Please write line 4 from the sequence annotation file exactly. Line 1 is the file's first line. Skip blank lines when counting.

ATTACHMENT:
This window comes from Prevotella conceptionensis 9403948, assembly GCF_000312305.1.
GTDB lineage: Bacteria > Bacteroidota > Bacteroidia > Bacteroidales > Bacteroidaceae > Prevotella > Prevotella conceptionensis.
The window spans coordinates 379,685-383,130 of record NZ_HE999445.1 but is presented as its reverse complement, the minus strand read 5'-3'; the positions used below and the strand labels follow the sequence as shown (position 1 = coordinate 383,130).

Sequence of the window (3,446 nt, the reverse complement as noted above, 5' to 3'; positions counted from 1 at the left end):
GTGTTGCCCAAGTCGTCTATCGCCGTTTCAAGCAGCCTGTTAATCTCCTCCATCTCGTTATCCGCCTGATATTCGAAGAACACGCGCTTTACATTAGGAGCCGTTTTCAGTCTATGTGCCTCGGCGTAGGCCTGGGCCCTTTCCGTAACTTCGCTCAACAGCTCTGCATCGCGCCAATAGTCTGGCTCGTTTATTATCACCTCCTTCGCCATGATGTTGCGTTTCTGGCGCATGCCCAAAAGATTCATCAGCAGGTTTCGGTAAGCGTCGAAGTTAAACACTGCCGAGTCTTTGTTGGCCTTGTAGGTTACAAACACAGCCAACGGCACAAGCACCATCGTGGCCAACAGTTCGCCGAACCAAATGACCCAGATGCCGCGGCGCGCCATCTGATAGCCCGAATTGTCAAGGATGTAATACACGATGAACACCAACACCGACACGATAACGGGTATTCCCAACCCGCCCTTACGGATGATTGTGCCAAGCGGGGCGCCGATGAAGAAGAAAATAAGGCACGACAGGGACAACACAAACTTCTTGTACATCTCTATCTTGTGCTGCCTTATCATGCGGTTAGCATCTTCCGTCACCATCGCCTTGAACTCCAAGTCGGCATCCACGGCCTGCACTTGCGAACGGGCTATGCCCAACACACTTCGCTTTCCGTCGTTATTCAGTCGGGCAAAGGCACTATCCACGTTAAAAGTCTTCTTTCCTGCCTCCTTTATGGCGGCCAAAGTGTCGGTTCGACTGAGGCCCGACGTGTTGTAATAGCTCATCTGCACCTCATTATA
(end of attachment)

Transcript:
Sequence of the window (3,446 nt, the reverse complement as noted above, 5' to 3'; positions counted from 1 at the left end):